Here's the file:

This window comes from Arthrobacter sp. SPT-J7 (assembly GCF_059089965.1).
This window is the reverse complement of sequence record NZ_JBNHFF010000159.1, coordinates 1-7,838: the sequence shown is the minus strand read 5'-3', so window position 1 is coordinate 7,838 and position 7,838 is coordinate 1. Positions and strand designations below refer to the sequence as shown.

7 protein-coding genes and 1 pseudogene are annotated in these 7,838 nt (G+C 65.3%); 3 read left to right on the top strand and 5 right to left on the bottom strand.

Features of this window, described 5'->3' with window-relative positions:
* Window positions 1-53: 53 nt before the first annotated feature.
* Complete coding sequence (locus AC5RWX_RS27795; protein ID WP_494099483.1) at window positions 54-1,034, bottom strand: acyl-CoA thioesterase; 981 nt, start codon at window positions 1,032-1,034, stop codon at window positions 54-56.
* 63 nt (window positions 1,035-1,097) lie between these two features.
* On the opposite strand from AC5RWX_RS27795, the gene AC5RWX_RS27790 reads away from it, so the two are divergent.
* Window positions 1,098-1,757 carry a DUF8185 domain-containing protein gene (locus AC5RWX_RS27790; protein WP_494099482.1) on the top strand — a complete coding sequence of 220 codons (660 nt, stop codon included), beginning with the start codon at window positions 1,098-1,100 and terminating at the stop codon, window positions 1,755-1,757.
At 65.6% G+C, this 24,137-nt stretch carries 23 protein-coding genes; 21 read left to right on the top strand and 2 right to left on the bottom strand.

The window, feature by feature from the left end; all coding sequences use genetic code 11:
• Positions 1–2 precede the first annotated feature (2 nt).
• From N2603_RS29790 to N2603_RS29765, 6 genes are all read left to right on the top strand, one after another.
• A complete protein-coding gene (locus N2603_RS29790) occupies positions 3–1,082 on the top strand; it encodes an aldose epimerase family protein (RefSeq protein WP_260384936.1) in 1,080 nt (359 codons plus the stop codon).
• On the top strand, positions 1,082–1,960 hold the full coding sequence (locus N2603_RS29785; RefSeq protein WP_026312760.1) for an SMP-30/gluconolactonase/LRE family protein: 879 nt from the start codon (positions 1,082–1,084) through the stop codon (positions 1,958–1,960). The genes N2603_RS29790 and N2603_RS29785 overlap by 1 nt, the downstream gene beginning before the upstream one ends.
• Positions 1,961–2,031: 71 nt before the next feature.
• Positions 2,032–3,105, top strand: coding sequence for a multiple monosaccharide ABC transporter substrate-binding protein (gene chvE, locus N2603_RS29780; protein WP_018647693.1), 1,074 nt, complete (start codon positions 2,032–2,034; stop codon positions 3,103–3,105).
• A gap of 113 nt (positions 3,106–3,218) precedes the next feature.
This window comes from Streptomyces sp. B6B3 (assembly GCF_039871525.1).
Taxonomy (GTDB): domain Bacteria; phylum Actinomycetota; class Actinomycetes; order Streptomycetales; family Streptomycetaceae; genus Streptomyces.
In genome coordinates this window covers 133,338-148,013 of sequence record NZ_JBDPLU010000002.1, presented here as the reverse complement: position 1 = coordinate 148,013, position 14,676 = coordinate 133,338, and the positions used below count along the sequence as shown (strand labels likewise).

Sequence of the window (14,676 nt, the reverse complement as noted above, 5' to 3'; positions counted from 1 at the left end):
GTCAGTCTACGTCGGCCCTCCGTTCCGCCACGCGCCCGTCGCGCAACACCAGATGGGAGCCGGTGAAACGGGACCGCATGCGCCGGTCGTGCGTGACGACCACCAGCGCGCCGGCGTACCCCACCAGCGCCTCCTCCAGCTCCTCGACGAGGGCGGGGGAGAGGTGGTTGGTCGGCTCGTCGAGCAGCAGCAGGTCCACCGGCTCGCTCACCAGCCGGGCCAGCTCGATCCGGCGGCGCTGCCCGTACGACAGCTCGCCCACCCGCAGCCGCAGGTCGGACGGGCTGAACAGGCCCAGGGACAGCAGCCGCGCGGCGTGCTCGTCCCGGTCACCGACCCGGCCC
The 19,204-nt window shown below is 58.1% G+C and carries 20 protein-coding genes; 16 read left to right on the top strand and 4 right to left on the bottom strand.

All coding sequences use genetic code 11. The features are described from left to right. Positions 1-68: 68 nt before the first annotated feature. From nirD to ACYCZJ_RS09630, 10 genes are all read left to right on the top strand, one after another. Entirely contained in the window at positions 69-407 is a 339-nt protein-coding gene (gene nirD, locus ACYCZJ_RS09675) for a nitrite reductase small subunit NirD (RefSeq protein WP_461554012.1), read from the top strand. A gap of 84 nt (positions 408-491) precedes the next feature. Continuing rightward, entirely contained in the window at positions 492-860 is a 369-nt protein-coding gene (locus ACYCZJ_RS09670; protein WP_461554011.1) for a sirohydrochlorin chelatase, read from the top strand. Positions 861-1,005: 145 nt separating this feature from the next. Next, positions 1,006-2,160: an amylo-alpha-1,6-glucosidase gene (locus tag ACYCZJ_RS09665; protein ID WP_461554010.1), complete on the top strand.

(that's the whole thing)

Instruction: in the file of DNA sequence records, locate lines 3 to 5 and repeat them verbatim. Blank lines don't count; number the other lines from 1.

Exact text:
7 protein-coding genes and 1 pseudogene are annotated in these 7,838 nt (G+C 65.3%); 3 read left to right on the top strand and 5 right to left on the bottom strand.

Features of this window, described 5'->3' with window-relative positions:
* Window positions 1-53: 53 nt before the first annotated feature.